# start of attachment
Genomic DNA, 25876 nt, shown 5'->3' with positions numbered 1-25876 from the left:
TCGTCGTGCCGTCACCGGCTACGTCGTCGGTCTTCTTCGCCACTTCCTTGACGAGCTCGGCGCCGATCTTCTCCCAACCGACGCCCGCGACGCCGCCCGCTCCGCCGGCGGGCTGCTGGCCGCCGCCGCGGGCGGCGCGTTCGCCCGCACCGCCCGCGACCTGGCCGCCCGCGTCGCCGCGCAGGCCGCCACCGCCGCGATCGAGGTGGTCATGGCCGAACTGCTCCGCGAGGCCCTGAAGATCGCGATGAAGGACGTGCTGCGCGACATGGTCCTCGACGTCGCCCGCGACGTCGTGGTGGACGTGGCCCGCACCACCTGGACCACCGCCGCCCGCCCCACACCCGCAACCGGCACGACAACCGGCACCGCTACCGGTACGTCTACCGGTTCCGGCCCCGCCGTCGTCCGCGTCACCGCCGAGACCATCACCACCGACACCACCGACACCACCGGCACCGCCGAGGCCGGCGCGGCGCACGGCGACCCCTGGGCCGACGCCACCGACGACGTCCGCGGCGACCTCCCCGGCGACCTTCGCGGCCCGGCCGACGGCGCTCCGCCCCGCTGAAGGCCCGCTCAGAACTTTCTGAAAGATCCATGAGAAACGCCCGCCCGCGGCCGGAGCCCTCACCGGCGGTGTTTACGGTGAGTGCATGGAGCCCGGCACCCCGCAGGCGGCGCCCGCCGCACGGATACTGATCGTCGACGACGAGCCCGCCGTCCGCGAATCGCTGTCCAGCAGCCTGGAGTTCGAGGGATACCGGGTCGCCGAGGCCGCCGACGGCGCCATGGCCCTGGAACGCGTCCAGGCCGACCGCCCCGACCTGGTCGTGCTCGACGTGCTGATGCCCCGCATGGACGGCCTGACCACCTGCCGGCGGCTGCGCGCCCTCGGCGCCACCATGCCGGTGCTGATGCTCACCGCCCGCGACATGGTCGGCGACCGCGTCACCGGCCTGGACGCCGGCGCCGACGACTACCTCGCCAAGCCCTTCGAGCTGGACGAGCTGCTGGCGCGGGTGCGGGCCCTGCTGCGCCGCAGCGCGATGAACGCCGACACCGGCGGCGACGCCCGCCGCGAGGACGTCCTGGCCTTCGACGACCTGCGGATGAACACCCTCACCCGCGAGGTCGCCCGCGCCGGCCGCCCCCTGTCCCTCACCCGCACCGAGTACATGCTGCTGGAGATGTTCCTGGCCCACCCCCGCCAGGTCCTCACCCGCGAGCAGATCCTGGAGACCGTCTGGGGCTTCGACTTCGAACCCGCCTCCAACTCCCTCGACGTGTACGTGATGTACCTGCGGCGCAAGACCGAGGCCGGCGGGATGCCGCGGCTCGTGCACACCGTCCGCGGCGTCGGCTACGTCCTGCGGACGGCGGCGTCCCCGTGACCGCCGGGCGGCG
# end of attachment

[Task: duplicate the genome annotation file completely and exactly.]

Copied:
Genomic DNA, 25876 nt, shown 5'->3' with positions numbered 1-25876 from the left:
TCGTCGTGCCGTCACCGGCTACGTCGTCGGTCTTCTTCGCCACTTCCTTGACGAGCTCGGCGCCGATCTTCTCCCAACCGACGCCCGCGACGCCGCCCGCTCCGCCGGCGGGCTGCTGGCCGCCGCCGCGGGCGGCGCGTTCGCCCGCACCGCCCGCGACCTGGCCGCCCGCGTCGCCGCGCAGGCCGCCACCGCCGCGATCGAGGTGGTCATGGCCGAACTGCTCCGCGAGGCCCTGAAGATCGCGATGAAGGACGTGCTGCGCGACATGGTCCTCGACGTCGCCCGCGACGTCGTGGTGGACGTGGCCCGCACCACCTGGACCACCGCCGCCCGCCCCACACCCGCAACCGGCACGACAACCGGCACCGCTACCGGTACGTCTACCGGTTCCGGCCCCGCCGTCGTCCGCGTCACCGCCGAGACCATCACCACCGACACCACCGACACCACCGGCACCGCCGAGGCCGGCGCGGCGCACGGCGACCCCTGGGCCGACGCCACCGACGACGTCCGCGGCGACCTCCCCGGCGACCTTCGCGGCCCGGCCGACGGCGCTCCGCCCCGCTGAAGGCCCGCTCAGAACTTTCTGAAAGATCCATGAGAAACGCCCGCCCGCGGCCGGAGCCCTCACCGGCGGTGTTTACGGTGAGTGCATGGAGCCCGGCACCCCGCAGGCGGCGCCCGCCGCACGGATACTGATCGTCGACGACGAGCCCGCCGTCCGCGAATCGCTGTCCAGCAGCCTGGAGTTCGAGGGATACCGGGTCGCCGAGGCCGCCGACGGCGCCATGGCCCTGGAACGCGTCCAGGCCGACCGCCCCGACCTGGTCGTGCTCGACGTGCTGATGCCCCGCATGGACGGCCTGACCACCTGCCGGCGGCTGCGCGCCCTCGGCGCCACCATGCCGGTGCTGATGCTCACCGCCCGCGACATGGTCGGCGACCGCGTCACCGGCCTGGACGCCGGCGCCGACGACTACCTCGCCAAGCCCTTCGAGCTGGACGAGCTGCTGGCGCGGGTGCGGGCCCTGCTGCGCCGCAGCGCGATGAACGCCGACACCGGCGGCGACGCCCGCCGCGAGGACGTCCTGGCCTTCGACGACCTGCGGATGAACACCCTCACCCGCGAGGTCGCCCGCGCCGGCCGCCCCCTGTCCCTCACCCGCACCGAGTACATGCTGCTGGAGATGTTCCTGGCCCACCCCCGCCAGGTCCTCACCCGCGAGCAGATCCTGGAGACCGTCTGGGGCTTCGACTTCGAACCCGCCTCCAACTCCCTCGACGTGTACGTGATGTACCTGCGGCGCAAGACCGAGGCCGGCGGGATGCCGCGGCTCGTGCACACCGTCCGCGGCGTCGGCTACGTCCTGCGGACGGCGGCGTCCCCGTGACCGCCGGGCGGCG